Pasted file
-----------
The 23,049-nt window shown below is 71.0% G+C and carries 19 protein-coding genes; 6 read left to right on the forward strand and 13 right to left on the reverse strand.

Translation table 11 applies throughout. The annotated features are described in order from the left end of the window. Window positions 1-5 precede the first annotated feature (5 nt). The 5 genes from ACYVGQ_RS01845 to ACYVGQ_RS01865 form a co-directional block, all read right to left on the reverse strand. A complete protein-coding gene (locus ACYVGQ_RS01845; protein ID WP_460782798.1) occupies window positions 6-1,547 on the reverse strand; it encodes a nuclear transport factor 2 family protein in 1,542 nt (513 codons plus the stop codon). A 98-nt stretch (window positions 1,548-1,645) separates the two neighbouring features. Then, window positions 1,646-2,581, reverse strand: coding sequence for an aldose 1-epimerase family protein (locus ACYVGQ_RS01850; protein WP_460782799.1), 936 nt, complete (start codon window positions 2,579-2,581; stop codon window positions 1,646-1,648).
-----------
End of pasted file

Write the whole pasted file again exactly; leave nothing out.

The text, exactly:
The 23,049-nt window shown below is 71.0% G+C and carries 19 protein-coding genes; 6 read left to right on the forward strand and 13 right to left on the reverse strand.

Translation table 11 applies throughout. The annotated features are described in order from the left end of the window. Window positions 1-5 precede the first annotated feature (5 nt). The 5 genes from ACYVGQ_RS01845 to ACYVGQ_RS01865 form a co-directional block, all read right to left on the reverse strand. A complete protein-coding gene (locus ACYVGQ_RS01845; protein ID WP_460782798.1) occupies window positions 6-1,547 on the reverse strand; it encodes a nuclear transport factor 2 family protein in 1,542 nt (513 codons plus the stop codon). A 98-nt stretch (window positions 1,548-1,645) separates the two neighbouring features. Then, window positions 1,646-2,581, reverse strand: coding sequence for an aldose 1-epimerase family protein (locus ACYVGQ_RS01850; protein WP_460782799.1), 936 nt, complete (start codon window positions 2,579-2,581; stop codon window positions 1,646-1,648).